Do you suffer from seasonal allergies? Do you suffer from allergies all year round? Do you frequently experience allergy-like symptoms, such as itchy, watery, and red eyes? If so, the problem could be your eyelids.
Blepharitis is a common condition that causes inflammation of the eyelid and the growth of crusty patches of skin that form around the margins of the eyes. It can cause a variety of symptoms, including:
1) A gritty sensation, the feeling that something is in the eye.
2) A burning or tired sensation.
4) Inflammation of the eyelid, or at the base of the lashes, and redness within the eye.
5) Crusty eyelids, and around the lower margins of the eye.
6) Extra tears and/or dry eyes.
7) Blurry vision and photophobia.
There are two types of Blepharitis. The most common causes of Anterior Blepharitis are usually caused by dandruff and/or bacteria from the scalp and eyebrows, which affects the outside margins of the eye, resulting in crustiness around the margins of the eyes. Posterior Blepharitis can affect the Meibomian glands located at the base of the upper and lower lashes. These glands secrete an oil that lubricate the eye and prevent tears from evaporating too quickly. Over time, these glands can become clogged with dried secretions and other debris, including dead skin cells and bacteria, resulting in posterior Blepharitis.
Blepharitis is a very common condition. Approximately as many as 100 million people may have the condition to some degree and may not even be aware of it. It is commonly seen in as many as forty to fifty percent of eye care patients.
Other conditions may also lead to the development of Blepharitis, such as rosacea, herpes simplex, dermititis, vericella-zoster dermititis, molluscum contagiosum, contact and seborrheic dermititis, staphylococcal dermititis, and infestations of demodex mites. A species classified as Demodex folliculorum are one of two that are common in the eye lashes of humans and other mammals. An over abundance of these microscopic mites may, in some cases, lead to both types of ocular Blepharitis.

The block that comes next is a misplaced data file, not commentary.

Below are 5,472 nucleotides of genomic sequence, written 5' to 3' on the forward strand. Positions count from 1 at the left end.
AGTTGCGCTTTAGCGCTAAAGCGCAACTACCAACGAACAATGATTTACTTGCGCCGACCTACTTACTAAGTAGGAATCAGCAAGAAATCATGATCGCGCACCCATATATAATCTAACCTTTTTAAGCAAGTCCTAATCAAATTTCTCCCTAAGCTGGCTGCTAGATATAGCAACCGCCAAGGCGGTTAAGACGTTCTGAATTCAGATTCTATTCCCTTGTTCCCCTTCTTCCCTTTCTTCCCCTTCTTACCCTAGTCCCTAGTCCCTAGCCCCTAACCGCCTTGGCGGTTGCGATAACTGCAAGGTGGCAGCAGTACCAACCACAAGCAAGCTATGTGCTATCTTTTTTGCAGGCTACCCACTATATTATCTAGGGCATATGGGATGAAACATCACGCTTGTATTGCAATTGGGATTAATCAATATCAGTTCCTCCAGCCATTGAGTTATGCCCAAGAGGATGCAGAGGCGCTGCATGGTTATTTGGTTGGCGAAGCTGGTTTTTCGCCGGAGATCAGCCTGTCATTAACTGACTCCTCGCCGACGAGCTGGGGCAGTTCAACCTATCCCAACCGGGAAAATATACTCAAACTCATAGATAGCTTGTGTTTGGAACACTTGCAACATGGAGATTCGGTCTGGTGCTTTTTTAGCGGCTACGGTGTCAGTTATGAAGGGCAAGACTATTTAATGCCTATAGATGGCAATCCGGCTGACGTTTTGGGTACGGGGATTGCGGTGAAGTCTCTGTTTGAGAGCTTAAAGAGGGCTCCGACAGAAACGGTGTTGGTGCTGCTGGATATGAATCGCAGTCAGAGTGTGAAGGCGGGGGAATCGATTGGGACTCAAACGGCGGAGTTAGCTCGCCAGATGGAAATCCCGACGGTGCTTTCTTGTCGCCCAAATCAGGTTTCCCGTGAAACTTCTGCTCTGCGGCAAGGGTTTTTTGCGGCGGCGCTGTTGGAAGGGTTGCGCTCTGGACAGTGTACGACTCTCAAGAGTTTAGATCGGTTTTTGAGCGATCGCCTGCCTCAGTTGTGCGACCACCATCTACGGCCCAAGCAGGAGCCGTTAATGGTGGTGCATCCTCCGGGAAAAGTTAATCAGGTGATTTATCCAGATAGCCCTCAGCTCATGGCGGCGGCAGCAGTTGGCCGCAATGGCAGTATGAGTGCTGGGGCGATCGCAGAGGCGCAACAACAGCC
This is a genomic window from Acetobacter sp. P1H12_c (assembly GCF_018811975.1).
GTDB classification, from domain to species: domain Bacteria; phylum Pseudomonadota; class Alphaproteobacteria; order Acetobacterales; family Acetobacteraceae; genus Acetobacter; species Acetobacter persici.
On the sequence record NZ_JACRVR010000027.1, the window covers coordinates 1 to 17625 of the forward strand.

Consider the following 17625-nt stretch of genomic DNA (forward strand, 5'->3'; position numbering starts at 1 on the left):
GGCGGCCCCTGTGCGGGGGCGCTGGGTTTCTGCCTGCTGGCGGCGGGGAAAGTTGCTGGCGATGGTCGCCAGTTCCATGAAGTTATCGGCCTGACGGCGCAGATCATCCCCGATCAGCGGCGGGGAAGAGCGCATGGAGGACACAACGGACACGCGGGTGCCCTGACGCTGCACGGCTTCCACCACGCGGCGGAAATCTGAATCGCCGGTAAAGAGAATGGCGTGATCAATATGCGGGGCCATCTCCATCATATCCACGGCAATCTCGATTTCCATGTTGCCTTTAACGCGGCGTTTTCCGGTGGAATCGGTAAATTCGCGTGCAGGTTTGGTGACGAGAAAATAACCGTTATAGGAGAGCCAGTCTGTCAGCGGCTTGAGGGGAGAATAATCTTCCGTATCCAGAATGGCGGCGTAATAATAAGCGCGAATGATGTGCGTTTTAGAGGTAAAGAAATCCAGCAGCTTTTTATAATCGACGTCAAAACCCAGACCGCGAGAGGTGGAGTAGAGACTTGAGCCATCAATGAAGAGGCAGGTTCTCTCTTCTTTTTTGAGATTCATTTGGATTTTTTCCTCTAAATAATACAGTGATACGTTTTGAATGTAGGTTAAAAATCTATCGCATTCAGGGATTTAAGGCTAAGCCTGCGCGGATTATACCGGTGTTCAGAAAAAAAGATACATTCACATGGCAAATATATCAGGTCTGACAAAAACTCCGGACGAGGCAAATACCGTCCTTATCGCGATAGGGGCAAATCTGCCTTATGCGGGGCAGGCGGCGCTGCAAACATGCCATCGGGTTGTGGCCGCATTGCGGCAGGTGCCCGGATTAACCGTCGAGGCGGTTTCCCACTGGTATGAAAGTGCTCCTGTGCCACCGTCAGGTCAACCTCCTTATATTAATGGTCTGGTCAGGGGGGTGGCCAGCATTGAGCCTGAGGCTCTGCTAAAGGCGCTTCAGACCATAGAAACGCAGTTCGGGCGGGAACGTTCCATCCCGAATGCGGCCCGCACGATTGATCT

If left untreated, the most serious cases can lead to complications, such as permanent alteration of the eyelids, styes ( a painful lump on the lid ) recurring conjunctivitis ( pink eye ), permanent dry eye disease, and in some cases, corneal damage.
There are several ways it can be treated. The first step is to visit an opthalmologist for a diagnosis. He or she has several methods that can treat and relief the symptoms of Blepharitis. There are also many medications both prescribed, and over the counter products that can be used at home in a daily hygiene routine to treat symptoms. These products include:
1/ Hydrate Lid and Lash Cleanser.
2/ Ocusoft Oust Demodex Cleanser.
3/ Cliradex Wipes
4/ Cliradex Eye Spray Foam.
6/ We Love Eyes, eyelid and Lash foaming cleanser.
7/ Optase Eye Mask, and lid scrub.
8/ Ocusoft eyelid scrubs, including Allergy.
These are just a few of the products that can be used in a daily routine of eyelid hygiene, and all of them are recommended by opthalmologists. Each product can be found in a local pharmacy or online. Each of these products contain natural, organic and anti-microbial ingredients, including tea tree oils and hypochlorous acid. They can be expensive, but no price is too much when it comes to vision and making the eyes feel better. I have been using some of these products myself for some time, and they have been a huge relief in relieving my symptoms, which have often been debilitating and severe.
So, if you suffer from the symptoms caused by Blepharitis, or just experience seasonal allergies, give some of these products a try. You won’t be disappointed.
Sources: abckidseyes.com/what you should know about blepharitis; Wikipedia.